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Sierra Club examines racist past, painful legacy of John Muir

WASHINGTON (Reuters) - The Sierra Club on Wednesday said it would examine its “substantial role” in perpetuating white supremacy and denounced the racist actions of environmentalist icon John Muir, a prominent figure in the preservation of America’s wilderness.

FILE PHOTO: A rainbow is seen across the Yosemite Valley in front of El Capitan granite rock formation in Yosemite National Park, California, U.S., March 29, 2019. REUTERS/Lucy Nicholson/File Photo

Michael Brune, the executive director of the 128-year-old Sierra Club, said it was committed to becoming an actively anti-racist organization and laid out some changes that would be made as the group works to counter racism and exclusion.

Brune also criticized Muir, the group’s founder in the late 1800s, for maintaining friendships with advocates of white supremacy and eugenics and for having made derogatory comments about Black and indigenous people that drew on racist stereotypes.

The Sierra Club’s announcement comes as millions have demonstrated against police brutality and racial inequality since the May 25 killing of George Floyd, a 46-year-old Black man who died after a white Minneapolis police officer knelt on his neck for nearly nine minutes.

In addition to pushing for police reforms in some cities, some protesters have removed Confederate statues and other symbols of America’s legacy of slavery.

“It’s time to take down some of our own monuments, starting with some truth-telling about the Sierra Club’s early history,” Brune wrote on the group’s website.

“As the most iconic figure in Sierra Club history, Muir’s words and actions carry an especially heavy weight. They continue to hurt and alienate Indigenous people and people of color who come into contact with the Sierra Club,” he said.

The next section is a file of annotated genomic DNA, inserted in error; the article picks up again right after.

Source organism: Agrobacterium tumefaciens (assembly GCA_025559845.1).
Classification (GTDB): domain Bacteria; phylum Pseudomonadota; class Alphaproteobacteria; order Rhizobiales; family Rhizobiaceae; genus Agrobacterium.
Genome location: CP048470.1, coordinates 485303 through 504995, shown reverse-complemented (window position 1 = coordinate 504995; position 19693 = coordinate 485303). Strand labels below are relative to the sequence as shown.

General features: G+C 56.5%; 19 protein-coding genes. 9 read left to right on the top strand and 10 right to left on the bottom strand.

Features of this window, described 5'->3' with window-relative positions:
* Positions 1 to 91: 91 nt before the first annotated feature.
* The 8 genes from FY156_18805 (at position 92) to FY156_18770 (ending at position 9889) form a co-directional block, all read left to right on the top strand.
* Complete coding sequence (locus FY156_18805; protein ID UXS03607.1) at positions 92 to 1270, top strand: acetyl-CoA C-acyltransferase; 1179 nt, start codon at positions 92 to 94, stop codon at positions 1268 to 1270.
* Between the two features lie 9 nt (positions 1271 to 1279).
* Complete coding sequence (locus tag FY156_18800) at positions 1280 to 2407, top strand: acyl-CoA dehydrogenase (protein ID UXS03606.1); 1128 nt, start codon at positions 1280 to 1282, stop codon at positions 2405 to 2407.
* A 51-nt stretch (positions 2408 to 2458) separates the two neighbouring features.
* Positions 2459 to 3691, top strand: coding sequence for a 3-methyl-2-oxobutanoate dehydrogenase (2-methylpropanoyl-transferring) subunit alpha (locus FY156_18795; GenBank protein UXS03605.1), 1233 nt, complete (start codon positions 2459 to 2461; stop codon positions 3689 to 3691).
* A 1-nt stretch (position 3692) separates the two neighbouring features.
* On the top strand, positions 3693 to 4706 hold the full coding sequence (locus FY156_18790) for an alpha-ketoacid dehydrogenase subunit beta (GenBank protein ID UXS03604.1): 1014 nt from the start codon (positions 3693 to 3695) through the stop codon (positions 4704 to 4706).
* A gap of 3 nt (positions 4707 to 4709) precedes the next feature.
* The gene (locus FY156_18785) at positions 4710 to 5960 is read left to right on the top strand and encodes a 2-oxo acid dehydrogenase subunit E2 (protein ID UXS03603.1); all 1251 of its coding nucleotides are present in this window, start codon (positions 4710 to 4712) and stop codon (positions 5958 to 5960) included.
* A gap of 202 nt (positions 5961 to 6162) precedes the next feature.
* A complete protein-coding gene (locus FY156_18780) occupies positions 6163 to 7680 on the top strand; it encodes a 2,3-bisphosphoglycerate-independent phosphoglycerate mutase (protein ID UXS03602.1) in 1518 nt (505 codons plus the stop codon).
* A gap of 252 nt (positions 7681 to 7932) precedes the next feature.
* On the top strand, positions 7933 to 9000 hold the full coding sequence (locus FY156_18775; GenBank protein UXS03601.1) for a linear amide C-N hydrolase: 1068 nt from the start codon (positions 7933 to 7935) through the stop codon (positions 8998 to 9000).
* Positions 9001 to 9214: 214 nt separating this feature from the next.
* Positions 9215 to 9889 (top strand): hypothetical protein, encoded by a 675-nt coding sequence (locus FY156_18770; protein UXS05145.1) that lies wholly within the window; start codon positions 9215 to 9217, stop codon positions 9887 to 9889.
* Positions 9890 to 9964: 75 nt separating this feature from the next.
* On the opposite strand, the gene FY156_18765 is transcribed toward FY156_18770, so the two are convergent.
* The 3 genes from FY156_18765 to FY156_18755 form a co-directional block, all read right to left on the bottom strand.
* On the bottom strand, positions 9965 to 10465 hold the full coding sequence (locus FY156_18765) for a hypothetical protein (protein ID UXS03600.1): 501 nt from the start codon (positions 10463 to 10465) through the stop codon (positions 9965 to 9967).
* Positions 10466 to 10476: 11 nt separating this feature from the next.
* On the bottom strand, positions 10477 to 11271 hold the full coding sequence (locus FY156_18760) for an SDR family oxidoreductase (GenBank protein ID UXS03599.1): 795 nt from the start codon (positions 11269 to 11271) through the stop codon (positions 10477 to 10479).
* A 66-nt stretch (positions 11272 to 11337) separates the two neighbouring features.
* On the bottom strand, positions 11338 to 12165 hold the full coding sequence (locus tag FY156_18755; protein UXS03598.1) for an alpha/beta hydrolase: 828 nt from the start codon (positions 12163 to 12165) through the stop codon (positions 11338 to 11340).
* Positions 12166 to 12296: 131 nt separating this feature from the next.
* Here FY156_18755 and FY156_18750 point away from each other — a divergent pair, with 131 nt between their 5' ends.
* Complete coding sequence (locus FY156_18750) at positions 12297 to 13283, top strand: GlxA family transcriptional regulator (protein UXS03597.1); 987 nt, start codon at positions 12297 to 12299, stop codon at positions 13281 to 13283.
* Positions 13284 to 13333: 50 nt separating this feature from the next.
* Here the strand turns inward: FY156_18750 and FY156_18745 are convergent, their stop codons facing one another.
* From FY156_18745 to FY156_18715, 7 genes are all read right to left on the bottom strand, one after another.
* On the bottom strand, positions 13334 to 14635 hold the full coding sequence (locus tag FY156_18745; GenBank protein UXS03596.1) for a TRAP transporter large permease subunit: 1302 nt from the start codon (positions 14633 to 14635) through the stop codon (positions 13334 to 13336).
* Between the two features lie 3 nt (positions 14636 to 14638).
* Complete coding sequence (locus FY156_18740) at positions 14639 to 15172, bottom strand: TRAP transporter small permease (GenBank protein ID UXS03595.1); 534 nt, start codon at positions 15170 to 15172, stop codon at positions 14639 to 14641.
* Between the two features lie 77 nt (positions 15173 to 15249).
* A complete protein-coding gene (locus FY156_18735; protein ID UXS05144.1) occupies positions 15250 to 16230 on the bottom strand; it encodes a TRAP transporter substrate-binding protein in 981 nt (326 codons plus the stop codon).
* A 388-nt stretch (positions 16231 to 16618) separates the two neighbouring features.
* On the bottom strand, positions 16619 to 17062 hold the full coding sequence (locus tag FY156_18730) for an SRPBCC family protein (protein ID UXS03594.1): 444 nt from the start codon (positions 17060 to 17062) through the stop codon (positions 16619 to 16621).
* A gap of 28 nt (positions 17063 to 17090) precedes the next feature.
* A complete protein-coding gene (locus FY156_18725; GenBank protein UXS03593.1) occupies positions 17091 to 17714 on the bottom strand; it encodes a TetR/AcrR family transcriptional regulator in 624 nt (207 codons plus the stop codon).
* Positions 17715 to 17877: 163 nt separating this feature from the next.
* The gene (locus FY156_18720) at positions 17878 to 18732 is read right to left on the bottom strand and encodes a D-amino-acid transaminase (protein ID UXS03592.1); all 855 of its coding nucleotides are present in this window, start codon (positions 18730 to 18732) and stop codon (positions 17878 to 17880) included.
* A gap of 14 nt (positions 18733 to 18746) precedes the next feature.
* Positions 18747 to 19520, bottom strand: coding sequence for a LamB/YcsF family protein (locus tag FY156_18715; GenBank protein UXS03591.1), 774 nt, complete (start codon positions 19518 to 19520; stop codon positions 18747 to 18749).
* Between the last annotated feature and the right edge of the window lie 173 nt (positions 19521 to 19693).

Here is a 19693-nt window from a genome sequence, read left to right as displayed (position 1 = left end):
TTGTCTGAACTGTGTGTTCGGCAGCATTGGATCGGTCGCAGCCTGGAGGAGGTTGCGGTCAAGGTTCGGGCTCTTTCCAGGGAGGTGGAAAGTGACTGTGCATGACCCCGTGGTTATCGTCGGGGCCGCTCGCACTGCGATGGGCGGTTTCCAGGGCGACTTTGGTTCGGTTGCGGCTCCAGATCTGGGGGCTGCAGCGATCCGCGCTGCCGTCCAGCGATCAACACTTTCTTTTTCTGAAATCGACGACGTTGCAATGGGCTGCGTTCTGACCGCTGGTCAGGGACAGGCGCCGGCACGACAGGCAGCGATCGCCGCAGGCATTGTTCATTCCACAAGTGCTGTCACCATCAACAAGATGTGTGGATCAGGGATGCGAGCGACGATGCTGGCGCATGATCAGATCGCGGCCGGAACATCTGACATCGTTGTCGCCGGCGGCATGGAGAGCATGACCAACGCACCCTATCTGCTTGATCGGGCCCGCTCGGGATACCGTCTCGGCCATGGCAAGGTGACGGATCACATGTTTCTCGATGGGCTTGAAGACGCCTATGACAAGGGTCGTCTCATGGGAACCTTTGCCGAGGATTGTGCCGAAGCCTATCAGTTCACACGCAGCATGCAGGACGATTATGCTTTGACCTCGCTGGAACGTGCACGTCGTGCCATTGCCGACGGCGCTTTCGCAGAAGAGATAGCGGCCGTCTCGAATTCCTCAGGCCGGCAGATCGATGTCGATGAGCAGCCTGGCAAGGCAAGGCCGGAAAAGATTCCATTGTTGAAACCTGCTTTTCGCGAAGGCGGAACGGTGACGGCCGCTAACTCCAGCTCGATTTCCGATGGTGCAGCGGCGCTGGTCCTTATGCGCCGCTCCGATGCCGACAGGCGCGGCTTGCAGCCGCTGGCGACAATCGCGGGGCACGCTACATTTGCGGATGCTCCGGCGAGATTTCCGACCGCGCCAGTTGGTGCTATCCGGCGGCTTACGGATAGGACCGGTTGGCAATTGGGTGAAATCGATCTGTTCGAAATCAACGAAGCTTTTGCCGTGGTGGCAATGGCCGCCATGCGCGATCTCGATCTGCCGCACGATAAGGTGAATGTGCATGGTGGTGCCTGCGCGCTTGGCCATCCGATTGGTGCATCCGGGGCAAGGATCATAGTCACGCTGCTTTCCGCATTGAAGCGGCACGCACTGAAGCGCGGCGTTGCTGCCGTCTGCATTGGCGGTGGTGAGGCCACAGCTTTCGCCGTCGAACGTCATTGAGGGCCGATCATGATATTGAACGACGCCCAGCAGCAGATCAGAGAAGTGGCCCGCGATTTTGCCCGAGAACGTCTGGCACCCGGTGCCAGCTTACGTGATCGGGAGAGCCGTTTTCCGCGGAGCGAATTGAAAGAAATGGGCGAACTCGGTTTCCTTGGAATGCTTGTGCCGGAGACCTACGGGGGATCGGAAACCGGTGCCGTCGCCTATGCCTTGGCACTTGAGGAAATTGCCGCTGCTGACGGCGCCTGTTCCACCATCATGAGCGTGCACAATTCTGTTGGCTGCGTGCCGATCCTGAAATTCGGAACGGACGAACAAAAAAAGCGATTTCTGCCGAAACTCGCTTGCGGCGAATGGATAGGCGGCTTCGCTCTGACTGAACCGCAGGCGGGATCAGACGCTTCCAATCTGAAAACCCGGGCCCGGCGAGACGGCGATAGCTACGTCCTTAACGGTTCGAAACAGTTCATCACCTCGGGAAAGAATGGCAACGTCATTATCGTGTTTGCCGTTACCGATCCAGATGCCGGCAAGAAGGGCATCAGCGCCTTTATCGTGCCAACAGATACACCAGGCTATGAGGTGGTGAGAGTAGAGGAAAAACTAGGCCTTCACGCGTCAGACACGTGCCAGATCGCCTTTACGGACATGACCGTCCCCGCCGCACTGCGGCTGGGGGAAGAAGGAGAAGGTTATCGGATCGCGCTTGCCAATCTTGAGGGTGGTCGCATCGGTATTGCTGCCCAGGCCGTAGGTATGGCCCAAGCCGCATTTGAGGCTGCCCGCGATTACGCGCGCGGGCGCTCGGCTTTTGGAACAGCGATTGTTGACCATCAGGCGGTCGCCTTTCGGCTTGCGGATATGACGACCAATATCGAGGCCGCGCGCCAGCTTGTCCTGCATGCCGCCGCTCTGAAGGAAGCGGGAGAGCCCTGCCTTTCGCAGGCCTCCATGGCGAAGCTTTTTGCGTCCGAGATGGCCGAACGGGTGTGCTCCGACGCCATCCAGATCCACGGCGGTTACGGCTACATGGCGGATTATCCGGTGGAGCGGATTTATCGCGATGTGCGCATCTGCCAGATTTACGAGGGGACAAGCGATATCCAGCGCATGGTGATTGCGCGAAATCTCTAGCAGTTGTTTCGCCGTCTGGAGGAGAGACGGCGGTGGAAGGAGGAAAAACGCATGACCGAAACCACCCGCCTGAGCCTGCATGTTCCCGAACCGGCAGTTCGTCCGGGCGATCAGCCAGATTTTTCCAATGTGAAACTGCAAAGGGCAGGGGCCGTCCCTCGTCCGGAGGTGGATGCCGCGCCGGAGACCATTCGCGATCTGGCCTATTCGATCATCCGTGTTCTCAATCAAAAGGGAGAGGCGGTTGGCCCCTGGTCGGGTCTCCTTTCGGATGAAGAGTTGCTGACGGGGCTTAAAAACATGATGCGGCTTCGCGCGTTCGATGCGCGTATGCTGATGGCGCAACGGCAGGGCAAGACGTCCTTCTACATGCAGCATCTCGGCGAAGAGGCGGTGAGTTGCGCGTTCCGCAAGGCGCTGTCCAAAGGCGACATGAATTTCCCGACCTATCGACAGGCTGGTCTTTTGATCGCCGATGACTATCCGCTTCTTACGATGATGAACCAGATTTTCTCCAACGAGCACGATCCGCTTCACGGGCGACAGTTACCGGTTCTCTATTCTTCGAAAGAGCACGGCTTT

Muir, a Scottish immigrant, is best known for his activism to preserve what is today Yosemite National Park in the California Sierras, including by personally lobbying President Theodore Roosevelt.

In an effort to counter racism, the group that bills itself as the largest grassroots environmental organization in the United States said it will increase the number of Black, indigenous and other people of color in its leadership, amplify voices of color and decide which of its monuments need to be renamed or pulled down.

Brune recognized that the Sierra Club in its early years was in effect a mountaineering club for white middle- and upper-class people, who sometimes screened out people of color from joining.

The members of the club sought to protect the wilderness where they hiked, the same wilderness Brune said had needed protection decades earlier when white settlers violently displaced Native Americans.

“The whiteness and privilege of our early membership fed into a very dangerous idea - one that’s still circulating today. It’s the idea that exploring, enjoying, and protecting the outdoors can be separated from human affairs,” Brune said.

Reporting by Daphne Psaledakis; Editing by Mary Milliken and Tom Brown